Well another year has ended, and another has instantly started. Somehow it seems like quite an artificial event. A clock ticks out of one year and tocks into another, which seems to be the cause of much merriment.
It all happens in one second, but a second that is uniquely different to any of the other 31,500,000 seconds in a year.
The reason is that the start of a new year for many people is an opportunity to change, to start over with a new or different way of life. For many people that involves a change of job.
For many people this change of jobs happens really quickly, for others it takes a lot of hard work. The difference is often the mindset with which they start their job-hunting.
Many people, although they are unhappy in their job do not know why they are unhappy. Their change of job doesn’t address the cause of their unhappiness it merely means that they are still unhappy, but have a bigger salary, a grander job title or a different commute.
This is because many people do not take a positive approach to managing their career. The focus is on earning enough to pay the bills, rather than spending their working time doing something that they enjoy with people they like and respect.
This is not the case for people in some careers. Professional sports for example. At the height of the transfer window professional footballer will be looking at the impact a move will have on their career not just the amount of money that a transfer will give them. It’s about who the manager is? Who they will be playing with? What opportunities that playing at that club may provide in the future?
Stage and film performers manage their careers in a similar way. Film and TV stars have managers who actively look for opportunities that will raise the profile of their client in the right way. Which theatre is the play being performed in? Will this add to their credibility? How can they use their credibility and public profile to maximise their earning potential?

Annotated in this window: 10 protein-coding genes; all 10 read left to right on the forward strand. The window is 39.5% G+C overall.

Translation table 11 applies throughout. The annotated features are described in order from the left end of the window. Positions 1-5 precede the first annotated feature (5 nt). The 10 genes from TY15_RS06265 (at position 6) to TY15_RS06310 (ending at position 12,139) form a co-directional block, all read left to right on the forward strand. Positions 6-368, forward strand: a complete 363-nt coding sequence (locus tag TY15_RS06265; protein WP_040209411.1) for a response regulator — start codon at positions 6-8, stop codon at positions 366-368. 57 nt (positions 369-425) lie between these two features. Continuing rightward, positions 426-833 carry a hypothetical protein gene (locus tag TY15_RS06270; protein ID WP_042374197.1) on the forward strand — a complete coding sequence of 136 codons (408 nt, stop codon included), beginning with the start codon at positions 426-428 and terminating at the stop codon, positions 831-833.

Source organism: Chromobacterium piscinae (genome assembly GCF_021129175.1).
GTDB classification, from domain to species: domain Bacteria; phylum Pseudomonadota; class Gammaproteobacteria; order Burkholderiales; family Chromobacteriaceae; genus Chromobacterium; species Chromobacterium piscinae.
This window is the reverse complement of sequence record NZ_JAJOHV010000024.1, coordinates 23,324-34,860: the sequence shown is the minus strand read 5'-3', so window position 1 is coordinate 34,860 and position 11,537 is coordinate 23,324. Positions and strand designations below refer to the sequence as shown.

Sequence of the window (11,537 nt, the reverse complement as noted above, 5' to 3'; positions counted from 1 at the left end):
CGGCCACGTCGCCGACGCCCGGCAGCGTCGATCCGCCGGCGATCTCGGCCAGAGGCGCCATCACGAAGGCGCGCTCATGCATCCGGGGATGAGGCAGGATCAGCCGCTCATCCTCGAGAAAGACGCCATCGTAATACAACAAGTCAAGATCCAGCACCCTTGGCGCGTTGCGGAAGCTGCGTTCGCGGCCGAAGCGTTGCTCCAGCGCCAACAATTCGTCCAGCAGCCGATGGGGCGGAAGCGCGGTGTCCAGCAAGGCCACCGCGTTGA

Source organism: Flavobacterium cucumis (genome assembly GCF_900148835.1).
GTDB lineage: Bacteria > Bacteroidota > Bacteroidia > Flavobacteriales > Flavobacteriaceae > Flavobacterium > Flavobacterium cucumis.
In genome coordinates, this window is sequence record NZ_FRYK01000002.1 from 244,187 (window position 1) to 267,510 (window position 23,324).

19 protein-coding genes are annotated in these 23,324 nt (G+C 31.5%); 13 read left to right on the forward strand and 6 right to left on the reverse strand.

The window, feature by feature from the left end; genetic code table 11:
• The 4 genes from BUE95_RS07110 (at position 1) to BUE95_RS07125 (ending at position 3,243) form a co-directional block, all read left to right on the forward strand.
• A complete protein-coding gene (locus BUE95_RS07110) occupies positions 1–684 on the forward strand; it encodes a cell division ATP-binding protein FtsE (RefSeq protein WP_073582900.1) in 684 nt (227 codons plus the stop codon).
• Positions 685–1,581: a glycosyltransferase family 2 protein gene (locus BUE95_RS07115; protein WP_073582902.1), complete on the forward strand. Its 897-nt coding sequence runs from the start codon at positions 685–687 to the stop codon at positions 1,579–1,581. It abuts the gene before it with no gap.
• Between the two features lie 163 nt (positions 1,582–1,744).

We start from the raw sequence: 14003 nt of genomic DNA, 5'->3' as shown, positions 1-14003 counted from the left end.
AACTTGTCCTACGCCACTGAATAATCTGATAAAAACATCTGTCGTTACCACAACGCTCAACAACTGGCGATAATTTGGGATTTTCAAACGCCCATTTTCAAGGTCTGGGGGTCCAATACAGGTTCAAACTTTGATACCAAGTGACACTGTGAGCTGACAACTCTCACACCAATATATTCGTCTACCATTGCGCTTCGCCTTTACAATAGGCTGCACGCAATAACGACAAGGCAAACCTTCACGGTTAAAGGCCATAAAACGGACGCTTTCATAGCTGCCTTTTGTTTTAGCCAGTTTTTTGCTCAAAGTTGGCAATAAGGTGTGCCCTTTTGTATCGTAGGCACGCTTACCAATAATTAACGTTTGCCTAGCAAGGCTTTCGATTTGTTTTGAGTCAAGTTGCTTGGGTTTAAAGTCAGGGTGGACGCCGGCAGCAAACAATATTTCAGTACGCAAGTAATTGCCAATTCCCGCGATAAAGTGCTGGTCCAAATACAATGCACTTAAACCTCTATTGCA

Professional sports people like David Beckham are a good example of people who need to think about planning their careers. Professional careers in sport rarely last a lifetime, so they have to think about how they will earn a living when their playing days are over. Nowadays David Beckham is as famous for his advertising, and product development and promotion activities as he ever was for playing football. It’s all down to good career management. So why don’t people with more ordinary jobs think about how their skills and reputation built in one career might be transferable to another career? Perhaps it is because we expect that our career and jobs will go on for ever and that unlike the professional sports person we are unlikely to be forced to change careers midway through our working life.
Many people do not think about how long they should spend in a specific role or with an individual employer. Performers live by the mantra that they should always leave when their audience wants more. Both employers and employees think in terms of the longevity of employment, rather than recognising that an employment relationship, like any other has a life span.
If you are thinking of starting a new chapter of your career in 2018, you would be wise to identify what it is that you want to change before jumping ship. Decide where it is that you want to be at the end of your career, the lifestyle that you would like to be enjoying and then work out a plan that will enable you to fulfil that objective.
This is a very individual decision. It is not something that you need to do by comparing yourself to other people. I recently met a doctor who had embarked on a medical career simply because one of his school friends wanted to be a doctor. He saw his friend put on a pedestal by friends, family and teachers because of his career decision. He decided that he was cleverer that his friend and could also be a doctor. Many years later his recognises that he has spent his life doing a job to impress other people instead of spending his life doing something that he enjoys.
Never confuse having a career with having a life
The Fifty Lessons guide to managing your career uses examples of how some successful executives managed their career to explain how you can do the same.